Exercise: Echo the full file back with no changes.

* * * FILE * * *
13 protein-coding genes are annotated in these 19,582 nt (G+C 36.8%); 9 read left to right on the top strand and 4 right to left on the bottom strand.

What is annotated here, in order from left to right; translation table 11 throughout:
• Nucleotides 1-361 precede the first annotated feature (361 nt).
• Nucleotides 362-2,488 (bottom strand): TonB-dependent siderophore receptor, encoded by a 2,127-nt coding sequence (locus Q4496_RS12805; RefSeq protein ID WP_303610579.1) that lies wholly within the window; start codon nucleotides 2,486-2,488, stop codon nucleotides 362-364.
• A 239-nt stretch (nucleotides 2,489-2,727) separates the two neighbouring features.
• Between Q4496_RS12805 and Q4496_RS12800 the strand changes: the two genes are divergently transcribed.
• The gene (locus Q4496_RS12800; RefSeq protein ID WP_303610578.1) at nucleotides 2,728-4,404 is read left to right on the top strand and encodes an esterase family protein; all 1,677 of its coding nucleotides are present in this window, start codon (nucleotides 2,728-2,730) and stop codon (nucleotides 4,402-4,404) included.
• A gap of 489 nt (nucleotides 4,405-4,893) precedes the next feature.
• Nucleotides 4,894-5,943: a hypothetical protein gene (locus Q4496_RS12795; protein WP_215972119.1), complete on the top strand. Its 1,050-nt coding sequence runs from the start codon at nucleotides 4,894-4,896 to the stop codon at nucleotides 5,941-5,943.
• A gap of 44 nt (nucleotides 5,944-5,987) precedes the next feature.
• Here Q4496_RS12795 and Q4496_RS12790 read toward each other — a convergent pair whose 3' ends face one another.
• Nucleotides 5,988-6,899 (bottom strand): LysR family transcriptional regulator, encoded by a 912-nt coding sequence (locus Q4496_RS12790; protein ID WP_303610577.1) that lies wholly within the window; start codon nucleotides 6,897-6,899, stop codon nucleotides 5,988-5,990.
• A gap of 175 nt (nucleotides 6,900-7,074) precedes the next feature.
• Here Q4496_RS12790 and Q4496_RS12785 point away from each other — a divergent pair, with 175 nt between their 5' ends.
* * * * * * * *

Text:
13 protein-coding genes are annotated in these 19,582 nt (G+C 36.8%); 9 read left to right on the top strand and 4 right to left on the bottom strand.

What is annotated here, in order from left to right; translation table 11 throughout:
• Nucleotides 1-361 precede the first annotated feature (361 nt).
• Nucleotides 362-2,488 (bottom strand): TonB-dependent siderophore receptor, encoded by a 2,127-nt coding sequence (locus Q4496_RS12805; RefSeq protein ID WP_303610579.1) that lies wholly within the window; start codon nucleotides 2,486-2,488, stop codon nucleotides 362-364.
• A 239-nt stretch (nucleotides 2,489-2,727) separates the two neighbouring features.
• Between Q4496_RS12805 and Q4496_RS12800 the strand changes: the two genes are divergently transcribed.
• The gene (locus Q4496_RS12800; RefSeq protein ID WP_303610578.1) at nucleotides 2,728-4,404 is read left to right on the top strand and encodes an esterase family protein; all 1,677 of its coding nucleotides are present in this window, start codon (nucleotides 2,728-2,730) and stop codon (nucleotides 4,402-4,404) included.
• A gap of 489 nt (nucleotides 4,405-4,893) precedes the next feature.
• Nucleotides 4,894-5,943: a hypothetical protein gene (locus Q4496_RS12795; protein WP_215972119.1), complete on the top strand. Its 1,050-nt coding sequence runs from the start codon at nucleotides 4,894-4,896 to the stop codon at nucleotides 5,941-5,943.
• A gap of 44 nt (nucleotides 5,944-5,987) precedes the next feature.
• Here Q4496_RS12795 and Q4496_RS12790 read toward each other — a convergent pair whose 3' ends face one another.
• Nucleotides 5,988-6,899 (bottom strand): LysR family transcriptional regulator, encoded by a 912-nt coding sequence (locus Q4496_RS12790; protein ID WP_303610577.1) that lies wholly within the window; start codon nucleotides 6,897-6,899, stop codon nucleotides 5,988-5,990.
• A gap of 175 nt (nucleotides 6,900-7,074) precedes the next feature.
• Here Q4496_RS12790 and Q4496_RS12785 point away from each other — a divergent pair, with 175 nt between their 5' ends.